New Foodborne Illness Surveillance Data Shows Progress on Reducing Foodborne Illness Remains Stalled Administration Should Release Delayed Food Safety Rules
Administration Should Release Delayed Food Safety Rules
Washington D.C. (July 28, 2012) – The Centers for Disease Control and Prevention this weekend quietly posted the most recent surveillance data on the incidence of foodborne illness for 2011. The preliminary data indicates that progress on reducing foodborne illnesses remains stalled, and for most of the major pathogens, seems to be moving in the wrong direction. Compared to 2006-2008 period, illnesses from Campylobacter, Salmonella and Listeria have increased while illnesses from E. coli O157:H7 have decreased.
This data further emphasizes the need for FDA to implement the Food Safety Modernization Act, which was signed into law in January 2010 and shifts FDA’s food safety program from one of reaction to prevention. The FDA has proposed regulations to implement four major components of the law – produce safety, preventive controls for food and animal feed and import safety – yet the rules are now seven months overdue and have been delayed by the Obama Administration. The Administration should immediately release the rules so that FDA can move forward on implementation of the new law.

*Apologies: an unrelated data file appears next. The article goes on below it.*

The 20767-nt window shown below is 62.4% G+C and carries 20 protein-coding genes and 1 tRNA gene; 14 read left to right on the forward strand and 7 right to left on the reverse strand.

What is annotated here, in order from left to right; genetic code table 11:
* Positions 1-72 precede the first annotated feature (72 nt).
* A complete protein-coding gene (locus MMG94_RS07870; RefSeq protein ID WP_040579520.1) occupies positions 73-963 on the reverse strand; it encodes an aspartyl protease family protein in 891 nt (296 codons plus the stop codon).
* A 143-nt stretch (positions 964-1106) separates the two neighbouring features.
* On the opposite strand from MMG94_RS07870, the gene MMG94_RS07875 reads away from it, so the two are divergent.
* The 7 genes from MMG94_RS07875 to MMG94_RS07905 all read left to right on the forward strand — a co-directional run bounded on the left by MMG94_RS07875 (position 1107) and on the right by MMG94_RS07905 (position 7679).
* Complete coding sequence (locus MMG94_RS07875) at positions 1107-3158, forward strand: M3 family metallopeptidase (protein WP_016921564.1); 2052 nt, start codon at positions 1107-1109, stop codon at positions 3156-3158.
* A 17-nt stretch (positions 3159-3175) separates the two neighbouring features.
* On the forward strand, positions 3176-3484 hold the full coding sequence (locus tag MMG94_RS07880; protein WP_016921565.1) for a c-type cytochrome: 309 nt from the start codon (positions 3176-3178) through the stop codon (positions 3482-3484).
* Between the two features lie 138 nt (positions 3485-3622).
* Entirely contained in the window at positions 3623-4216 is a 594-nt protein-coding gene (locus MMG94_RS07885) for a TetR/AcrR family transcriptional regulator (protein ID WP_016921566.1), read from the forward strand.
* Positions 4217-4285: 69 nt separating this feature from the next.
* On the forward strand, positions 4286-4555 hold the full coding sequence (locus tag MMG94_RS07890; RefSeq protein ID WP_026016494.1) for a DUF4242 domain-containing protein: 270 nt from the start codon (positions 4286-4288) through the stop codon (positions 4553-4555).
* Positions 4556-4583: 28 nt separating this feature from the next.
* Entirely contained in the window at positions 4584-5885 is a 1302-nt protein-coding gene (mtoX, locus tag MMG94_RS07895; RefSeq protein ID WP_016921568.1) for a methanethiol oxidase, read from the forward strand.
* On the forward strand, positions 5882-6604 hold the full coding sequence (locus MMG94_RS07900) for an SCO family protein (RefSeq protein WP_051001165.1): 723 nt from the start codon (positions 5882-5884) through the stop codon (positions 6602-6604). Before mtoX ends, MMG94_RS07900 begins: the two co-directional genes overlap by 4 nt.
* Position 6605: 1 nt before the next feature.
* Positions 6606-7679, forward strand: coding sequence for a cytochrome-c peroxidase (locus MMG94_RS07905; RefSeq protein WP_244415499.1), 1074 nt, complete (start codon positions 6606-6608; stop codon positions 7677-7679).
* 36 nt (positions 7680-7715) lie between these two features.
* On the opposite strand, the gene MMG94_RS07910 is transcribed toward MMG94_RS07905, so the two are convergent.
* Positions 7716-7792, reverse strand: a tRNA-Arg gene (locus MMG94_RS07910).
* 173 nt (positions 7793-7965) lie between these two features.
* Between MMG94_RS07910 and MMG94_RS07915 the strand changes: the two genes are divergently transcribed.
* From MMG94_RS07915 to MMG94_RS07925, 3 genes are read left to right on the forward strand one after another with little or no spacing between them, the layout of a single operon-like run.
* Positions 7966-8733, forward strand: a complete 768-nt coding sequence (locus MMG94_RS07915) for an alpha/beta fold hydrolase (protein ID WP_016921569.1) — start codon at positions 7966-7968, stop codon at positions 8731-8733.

The CDC reports that illnesses from E. coli O157:H7 have increased slightly to 0.98 cases per 100,000 population while illnesses from non-O157:H7 STECs have increased to 1.08 cases per 100,000. As has been noted previously by CDC, the rate of illness from non-O157:H7 STECs is now higher than the rate from E. coli O157:H7. No progress has been seen on Listeria illnesses, which are at 0.28 cases per 100,000.
Salmonella illnesses have decreased slightly to 16.47 cases per 100,000 yet there has been little progress in reducing illnesses from Salmonella since CDC has been conducting surveillance on the pathogen. Campylobacter illnesses have increased to 14.31 cases per 100,000 population and is now at its highest rate since the year 2000. Salmonella and Campylobacter illnesses are frequently associated with consumption of raw or undercooked poultry. This lack of progress in reducing illnesses from these pathogens is particularly concerning as the Food Safety and Inspection Service has proposed a new inspection program for poultry, yet the agency has almost no data on how the program will actually affect Campylobacter rates on poultry. The agency’s proposal also does not require poultry plants to test for Salmonella and Campylobacter, significantly limiting the agency’s ability to assure that poultry plants are reducing contamination from these pathogens.
CONTACT: Chris Waldrop, 202-797-8551
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